A number of private entrepreneurs are trying to solve this venue problem. For instance, in May, the Colorado Symphony hosted three nights of “Bring Your Own Green” (BYOG), with its “Classically Cannabis: The High Note Series.” Entrepreneurs in both Colorado and Washington have advertised for and sought to provide private marijuana clubs, “Bud and Breakfasts,” cannabis-friendly hotels, marijuana-focused travel agencies, and “canna crawls” for touring state-licensed marijuana businesses. Toke’n Brush even puts on a marijuana-friendly painting class. But are these sorts of events and offerings legal under state law?

Proposed New Law Aims To Allow Cannabis In Bars And Clubs, But Is That The Best Way To Socially Smoke Pot?

COLORADO:  It’s a busy afternoon at The Lazy Lion, a members-only marijuana club in this notoriously conservative city. Inside the windowless one-story building in an industrial part of town, attendees who’ve paid the club’s $5 daily membership fee line up at a glass bar to acquire bags of marijuana or take hits from one of the establishment’s water pipes, for which they hand over a cash “reimbursement” (under Colorado law, people aren’t allowed to consume cannabis at locations licensed to sell marijuana).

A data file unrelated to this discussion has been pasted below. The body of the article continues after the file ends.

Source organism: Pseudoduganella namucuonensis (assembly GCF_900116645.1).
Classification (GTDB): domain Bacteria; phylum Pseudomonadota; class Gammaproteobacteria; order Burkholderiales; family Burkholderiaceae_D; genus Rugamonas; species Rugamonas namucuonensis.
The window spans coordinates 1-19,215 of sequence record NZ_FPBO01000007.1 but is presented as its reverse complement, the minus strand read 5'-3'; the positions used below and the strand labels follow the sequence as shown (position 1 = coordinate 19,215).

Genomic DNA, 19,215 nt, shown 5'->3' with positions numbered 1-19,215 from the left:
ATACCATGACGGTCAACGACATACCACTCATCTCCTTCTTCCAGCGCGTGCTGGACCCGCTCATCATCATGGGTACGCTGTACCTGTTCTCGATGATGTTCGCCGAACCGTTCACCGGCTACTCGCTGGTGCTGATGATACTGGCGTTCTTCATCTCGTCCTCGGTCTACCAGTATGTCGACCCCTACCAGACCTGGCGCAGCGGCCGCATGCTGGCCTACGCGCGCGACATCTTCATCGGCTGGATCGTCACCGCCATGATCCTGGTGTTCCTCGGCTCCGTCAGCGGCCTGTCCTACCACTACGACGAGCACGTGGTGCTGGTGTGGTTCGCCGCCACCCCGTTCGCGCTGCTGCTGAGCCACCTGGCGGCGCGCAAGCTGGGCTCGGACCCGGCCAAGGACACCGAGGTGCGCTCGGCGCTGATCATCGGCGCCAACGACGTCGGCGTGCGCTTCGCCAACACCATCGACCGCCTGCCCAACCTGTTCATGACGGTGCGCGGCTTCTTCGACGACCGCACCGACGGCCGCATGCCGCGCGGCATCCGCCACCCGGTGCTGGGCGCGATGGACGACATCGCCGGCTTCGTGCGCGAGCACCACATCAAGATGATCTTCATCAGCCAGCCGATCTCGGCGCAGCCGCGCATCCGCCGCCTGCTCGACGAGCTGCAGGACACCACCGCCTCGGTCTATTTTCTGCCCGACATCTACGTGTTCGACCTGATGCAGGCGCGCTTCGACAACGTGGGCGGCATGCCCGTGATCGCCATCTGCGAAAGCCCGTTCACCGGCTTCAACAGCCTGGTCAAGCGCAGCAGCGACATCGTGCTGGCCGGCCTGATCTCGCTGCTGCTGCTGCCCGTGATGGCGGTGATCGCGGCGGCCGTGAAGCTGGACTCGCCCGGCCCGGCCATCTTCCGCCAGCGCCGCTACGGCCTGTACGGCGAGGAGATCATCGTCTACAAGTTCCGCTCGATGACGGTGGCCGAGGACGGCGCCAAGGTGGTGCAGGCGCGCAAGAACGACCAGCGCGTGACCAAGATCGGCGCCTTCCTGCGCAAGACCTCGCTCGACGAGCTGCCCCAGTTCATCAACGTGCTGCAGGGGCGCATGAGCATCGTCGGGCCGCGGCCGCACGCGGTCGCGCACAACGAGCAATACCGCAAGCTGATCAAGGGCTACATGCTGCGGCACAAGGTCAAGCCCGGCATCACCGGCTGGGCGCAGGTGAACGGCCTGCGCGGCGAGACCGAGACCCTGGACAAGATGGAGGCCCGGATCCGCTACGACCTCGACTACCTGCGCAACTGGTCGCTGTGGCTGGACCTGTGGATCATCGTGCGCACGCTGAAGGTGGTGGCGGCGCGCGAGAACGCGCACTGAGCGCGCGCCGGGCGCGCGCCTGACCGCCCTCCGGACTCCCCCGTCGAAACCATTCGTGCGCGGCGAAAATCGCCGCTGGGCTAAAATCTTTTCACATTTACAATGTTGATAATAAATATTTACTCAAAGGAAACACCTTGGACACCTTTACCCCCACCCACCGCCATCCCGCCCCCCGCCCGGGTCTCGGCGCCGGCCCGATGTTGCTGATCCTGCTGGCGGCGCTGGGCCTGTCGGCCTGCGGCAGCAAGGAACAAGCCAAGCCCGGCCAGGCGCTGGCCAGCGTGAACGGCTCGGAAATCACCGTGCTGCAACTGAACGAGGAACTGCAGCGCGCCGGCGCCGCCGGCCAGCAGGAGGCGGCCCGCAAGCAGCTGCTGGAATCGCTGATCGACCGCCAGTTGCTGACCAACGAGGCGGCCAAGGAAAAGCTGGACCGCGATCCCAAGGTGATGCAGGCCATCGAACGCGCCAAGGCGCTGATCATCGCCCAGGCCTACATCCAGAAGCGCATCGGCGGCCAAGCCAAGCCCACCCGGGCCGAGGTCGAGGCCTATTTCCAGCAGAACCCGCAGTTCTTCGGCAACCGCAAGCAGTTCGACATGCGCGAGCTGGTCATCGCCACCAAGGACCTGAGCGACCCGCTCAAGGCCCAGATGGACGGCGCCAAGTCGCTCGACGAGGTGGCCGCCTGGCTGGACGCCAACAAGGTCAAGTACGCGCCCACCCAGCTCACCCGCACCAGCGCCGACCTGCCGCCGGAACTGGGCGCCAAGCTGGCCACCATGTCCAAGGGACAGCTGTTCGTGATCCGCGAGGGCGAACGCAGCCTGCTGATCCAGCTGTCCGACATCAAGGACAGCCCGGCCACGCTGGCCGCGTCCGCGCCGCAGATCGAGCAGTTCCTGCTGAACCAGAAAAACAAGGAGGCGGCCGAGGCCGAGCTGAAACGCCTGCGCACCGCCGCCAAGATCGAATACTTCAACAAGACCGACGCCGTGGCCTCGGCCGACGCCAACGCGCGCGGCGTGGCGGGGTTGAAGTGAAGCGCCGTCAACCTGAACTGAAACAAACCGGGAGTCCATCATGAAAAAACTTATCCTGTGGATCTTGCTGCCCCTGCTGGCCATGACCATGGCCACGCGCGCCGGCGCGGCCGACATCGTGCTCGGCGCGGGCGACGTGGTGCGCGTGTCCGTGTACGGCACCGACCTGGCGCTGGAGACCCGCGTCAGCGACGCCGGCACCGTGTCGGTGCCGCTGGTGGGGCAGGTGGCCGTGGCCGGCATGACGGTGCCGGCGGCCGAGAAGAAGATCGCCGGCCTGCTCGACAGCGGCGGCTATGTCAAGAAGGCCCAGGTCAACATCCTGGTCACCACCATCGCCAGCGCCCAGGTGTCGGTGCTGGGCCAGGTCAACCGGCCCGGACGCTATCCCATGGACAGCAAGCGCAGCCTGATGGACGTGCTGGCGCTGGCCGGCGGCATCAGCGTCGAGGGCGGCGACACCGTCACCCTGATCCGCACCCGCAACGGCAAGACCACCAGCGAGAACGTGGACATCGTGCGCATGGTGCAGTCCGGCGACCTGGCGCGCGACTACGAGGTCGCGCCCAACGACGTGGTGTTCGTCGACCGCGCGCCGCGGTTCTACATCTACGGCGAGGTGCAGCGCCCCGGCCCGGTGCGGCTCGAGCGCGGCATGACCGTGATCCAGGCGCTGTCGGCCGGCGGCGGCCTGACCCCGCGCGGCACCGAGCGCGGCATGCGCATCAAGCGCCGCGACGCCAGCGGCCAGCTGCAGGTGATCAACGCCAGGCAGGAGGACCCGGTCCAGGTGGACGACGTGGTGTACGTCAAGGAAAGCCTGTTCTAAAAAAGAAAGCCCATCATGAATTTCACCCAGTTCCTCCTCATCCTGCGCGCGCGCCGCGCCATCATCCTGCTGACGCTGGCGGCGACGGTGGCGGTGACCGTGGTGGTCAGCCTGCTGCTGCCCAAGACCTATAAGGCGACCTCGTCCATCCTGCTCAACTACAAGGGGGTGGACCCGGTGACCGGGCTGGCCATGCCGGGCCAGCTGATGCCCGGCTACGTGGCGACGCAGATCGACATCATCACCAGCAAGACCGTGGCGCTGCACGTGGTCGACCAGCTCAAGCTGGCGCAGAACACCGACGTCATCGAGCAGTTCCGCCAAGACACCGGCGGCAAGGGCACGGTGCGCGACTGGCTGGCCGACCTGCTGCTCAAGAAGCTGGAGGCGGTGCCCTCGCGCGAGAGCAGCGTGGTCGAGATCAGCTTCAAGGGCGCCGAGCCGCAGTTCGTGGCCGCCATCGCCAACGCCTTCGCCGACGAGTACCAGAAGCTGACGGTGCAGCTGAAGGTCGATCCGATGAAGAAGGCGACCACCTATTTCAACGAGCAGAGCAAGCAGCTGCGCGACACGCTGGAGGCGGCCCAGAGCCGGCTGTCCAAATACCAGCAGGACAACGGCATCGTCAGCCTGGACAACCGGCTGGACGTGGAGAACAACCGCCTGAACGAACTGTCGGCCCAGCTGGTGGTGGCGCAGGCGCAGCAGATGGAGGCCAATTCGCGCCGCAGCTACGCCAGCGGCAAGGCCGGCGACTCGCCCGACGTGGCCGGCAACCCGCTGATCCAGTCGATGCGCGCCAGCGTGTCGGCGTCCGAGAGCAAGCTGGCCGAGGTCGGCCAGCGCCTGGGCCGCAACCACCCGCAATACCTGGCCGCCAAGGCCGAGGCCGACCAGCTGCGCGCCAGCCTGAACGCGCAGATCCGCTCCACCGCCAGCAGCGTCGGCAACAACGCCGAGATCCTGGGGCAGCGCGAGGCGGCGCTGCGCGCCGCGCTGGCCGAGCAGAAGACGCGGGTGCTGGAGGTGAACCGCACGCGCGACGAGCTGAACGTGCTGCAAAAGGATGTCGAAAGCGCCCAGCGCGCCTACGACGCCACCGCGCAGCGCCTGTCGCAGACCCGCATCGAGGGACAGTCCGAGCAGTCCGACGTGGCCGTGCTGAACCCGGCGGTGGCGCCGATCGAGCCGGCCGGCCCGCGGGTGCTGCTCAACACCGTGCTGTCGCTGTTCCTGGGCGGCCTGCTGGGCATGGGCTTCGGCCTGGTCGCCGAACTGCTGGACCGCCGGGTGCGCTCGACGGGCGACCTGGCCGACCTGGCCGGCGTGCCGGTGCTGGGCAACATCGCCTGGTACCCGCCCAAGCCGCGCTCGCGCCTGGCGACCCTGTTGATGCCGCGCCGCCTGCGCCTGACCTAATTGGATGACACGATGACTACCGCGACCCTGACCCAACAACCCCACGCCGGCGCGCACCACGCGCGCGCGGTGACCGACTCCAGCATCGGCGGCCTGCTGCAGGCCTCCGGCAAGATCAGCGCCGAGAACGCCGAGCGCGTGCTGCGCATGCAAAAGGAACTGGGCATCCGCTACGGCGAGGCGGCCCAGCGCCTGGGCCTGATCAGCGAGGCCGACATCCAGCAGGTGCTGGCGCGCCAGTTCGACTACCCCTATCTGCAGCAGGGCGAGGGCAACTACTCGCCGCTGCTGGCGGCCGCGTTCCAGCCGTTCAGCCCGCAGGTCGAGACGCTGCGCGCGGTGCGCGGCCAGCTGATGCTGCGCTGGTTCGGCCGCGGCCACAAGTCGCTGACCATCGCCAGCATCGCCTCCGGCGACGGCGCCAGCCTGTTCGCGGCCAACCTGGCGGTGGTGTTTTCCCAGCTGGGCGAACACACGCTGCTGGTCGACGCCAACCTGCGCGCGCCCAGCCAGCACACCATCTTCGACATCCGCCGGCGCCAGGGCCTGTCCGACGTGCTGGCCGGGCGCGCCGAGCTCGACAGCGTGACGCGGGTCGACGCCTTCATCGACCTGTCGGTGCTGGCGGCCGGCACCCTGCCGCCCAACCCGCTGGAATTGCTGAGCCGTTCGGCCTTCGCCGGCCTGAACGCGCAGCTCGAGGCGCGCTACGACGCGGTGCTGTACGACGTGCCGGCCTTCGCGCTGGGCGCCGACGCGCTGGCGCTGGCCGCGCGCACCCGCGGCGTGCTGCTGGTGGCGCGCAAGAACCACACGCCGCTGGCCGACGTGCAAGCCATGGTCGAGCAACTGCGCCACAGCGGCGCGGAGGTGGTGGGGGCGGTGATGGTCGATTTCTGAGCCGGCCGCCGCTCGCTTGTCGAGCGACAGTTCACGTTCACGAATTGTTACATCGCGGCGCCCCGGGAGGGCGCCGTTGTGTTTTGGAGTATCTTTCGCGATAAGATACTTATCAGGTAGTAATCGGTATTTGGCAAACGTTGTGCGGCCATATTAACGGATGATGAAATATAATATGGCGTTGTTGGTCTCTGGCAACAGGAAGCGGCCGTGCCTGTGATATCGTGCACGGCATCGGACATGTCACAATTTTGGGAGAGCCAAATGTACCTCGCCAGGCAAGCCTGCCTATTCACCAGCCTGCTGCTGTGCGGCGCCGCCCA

Colorado Springs has banned recreational-marijuana shops in the city, but its zoning laws allow for private clubs, which is where establishments such as The Lazy Lion fit in. These sorts of gathering places are desperately needed, says the club’s general manager, Aaron Stone. “A lot of time on the retail side, people leave the stores with misinformation, and don’t know how to use what they buy,” he says, noting that in its two-and-a-half year run, The Lazy Lion has played host to job interviews, homework sessions and even post-wedding celebrations.

But would Colorado tourists or marijuana novices really feel at ease inside a place such as The Lazy Lion? And if not, where should people go to consume cannabis with their peers? Marijuana, with its pass-the-joint cultural heritage, has always been a social drug. But so far, recreational-marijuana laws have steadfastly avoided dealing with the social parameters of cannabis use. Colorado and other states that have legalized marijuana have outlawed public cannabis consumption, but what about consumption behind closed doors and among consenting adults? It’s a conundrum that has major financial and social implications for the developing legal marijuana industry.

A proposed Denver initiative aims to solve the problem by allowing establishments like bars to permit limited marijuana consumption on the premises, but people are torn as to whether marijuana use should be segregated in separate-but-equal cannabis establishments or integrated with other vices such as alcohol.